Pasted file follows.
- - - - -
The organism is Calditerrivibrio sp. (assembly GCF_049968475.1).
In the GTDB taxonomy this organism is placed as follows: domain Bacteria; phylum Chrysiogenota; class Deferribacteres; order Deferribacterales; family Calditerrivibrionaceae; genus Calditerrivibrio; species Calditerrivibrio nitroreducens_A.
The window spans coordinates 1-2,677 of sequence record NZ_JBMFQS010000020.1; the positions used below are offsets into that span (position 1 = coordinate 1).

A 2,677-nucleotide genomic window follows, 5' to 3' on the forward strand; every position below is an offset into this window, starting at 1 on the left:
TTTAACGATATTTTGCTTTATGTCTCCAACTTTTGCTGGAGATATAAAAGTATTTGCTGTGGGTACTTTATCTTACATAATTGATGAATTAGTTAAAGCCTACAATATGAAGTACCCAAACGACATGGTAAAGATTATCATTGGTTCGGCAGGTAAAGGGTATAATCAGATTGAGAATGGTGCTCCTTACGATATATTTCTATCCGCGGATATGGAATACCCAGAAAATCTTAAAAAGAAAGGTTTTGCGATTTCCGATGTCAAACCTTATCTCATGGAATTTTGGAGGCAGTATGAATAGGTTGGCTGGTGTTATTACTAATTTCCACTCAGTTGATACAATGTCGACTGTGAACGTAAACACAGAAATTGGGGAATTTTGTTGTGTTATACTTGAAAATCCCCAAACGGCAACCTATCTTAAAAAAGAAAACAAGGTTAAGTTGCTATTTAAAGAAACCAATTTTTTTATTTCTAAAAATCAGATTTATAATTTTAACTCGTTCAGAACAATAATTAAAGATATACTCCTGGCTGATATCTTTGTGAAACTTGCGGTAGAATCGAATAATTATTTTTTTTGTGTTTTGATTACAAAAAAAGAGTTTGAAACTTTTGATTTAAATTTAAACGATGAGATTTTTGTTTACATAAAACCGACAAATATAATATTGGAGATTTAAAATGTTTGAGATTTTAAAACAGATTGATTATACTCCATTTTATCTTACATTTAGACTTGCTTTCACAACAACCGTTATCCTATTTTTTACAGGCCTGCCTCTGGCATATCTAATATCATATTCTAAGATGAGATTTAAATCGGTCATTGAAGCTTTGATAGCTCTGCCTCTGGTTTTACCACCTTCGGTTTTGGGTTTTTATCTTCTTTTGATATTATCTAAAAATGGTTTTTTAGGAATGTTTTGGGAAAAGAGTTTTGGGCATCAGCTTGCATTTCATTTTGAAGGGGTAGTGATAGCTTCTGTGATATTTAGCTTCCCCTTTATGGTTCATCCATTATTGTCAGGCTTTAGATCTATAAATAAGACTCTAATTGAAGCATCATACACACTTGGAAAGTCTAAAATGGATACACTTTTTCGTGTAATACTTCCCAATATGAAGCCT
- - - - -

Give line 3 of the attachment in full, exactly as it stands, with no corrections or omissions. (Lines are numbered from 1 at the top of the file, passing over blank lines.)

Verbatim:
The window spans coordinates 1-2,677 of sequence record NZ_JBMFQS010000020.1; the positions used below are offsets into that span (position 1 = coordinate 1).